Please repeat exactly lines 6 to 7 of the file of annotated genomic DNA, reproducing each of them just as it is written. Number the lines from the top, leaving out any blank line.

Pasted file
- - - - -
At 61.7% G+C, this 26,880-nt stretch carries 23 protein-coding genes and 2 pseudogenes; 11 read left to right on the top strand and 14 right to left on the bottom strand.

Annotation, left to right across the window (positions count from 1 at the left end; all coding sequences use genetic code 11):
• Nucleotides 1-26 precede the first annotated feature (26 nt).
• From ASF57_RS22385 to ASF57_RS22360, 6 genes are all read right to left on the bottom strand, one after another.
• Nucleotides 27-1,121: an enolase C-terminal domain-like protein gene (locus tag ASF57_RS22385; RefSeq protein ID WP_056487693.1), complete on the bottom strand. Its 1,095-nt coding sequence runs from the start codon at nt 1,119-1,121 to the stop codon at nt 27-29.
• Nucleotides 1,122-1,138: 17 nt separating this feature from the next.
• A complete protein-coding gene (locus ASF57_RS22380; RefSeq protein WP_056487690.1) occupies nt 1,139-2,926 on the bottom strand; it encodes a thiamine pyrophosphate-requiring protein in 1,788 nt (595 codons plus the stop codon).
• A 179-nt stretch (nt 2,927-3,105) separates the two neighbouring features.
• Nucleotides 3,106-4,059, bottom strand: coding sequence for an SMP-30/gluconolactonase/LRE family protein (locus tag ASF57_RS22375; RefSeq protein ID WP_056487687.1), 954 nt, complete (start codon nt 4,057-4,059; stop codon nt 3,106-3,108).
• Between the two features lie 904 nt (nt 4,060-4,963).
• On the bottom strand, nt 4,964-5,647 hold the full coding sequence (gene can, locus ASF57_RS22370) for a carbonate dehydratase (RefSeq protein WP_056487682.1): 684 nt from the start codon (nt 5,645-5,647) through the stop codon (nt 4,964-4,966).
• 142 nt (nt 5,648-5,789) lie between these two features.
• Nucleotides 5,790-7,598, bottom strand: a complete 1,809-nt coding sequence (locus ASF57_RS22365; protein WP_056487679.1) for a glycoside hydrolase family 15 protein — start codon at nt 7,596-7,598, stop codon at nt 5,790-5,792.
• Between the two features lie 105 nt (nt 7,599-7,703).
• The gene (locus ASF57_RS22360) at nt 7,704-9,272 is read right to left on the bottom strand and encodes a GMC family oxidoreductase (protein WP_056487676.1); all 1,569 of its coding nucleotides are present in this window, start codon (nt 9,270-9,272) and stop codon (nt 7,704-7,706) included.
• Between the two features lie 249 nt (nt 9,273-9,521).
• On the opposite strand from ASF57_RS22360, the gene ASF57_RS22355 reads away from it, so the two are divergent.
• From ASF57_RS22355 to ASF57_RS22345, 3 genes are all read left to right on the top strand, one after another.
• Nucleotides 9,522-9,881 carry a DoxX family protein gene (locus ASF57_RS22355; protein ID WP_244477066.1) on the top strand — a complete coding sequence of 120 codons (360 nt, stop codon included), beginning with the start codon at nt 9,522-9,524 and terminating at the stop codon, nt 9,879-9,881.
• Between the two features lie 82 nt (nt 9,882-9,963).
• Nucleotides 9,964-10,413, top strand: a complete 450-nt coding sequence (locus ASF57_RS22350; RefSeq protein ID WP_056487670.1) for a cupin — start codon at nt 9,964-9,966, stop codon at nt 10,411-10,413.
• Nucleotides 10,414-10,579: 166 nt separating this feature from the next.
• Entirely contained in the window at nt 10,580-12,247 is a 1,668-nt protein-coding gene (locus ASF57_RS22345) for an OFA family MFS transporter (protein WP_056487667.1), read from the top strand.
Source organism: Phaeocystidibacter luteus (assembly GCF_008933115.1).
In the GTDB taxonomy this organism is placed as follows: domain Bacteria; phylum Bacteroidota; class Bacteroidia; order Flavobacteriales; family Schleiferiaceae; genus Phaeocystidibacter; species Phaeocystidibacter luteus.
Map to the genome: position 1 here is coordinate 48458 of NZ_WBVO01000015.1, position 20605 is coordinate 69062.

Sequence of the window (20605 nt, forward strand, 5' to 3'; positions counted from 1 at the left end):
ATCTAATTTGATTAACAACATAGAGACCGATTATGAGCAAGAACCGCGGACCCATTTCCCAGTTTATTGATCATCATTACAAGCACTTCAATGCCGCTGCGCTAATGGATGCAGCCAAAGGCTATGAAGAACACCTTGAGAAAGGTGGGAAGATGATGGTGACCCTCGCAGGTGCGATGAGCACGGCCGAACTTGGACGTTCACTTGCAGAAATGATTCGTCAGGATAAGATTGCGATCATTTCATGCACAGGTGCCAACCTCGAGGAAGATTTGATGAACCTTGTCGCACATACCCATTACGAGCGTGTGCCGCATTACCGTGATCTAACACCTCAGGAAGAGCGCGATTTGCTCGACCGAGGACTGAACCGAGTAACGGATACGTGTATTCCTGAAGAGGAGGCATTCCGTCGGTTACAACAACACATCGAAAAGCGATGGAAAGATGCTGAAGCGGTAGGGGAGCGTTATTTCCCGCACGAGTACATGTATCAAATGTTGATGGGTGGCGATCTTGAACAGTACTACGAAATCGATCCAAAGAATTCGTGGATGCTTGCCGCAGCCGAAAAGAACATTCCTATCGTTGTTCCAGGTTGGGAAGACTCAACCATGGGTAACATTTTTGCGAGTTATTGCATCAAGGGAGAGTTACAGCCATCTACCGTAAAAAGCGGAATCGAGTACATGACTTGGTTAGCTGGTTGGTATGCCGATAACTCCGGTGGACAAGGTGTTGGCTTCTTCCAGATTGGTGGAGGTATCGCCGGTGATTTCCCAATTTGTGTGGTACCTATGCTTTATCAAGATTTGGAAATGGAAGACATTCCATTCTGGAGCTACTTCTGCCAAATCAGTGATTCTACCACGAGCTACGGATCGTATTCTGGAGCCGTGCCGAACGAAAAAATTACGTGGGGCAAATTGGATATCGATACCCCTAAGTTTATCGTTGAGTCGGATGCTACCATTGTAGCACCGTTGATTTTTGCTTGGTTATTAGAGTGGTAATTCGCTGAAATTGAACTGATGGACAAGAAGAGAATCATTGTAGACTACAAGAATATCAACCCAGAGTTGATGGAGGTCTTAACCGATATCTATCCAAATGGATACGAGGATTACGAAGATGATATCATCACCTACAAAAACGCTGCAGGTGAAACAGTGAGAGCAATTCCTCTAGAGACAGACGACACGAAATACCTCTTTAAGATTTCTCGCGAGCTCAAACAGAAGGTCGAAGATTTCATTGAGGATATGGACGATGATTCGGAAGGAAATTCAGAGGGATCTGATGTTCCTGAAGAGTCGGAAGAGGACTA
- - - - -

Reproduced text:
• Nucleotides 1,122-1,138: 17 nt separating this feature from the next.
• A complete protein-coding gene (locus ASF57_RS22380; RefSeq protein WP_056487690.1) occupies nt 1,139-2,926 on the bottom strand; it encodes a thiamine pyrophosphate-requiring protein in 1,788 nt (595 codons plus the stop codon).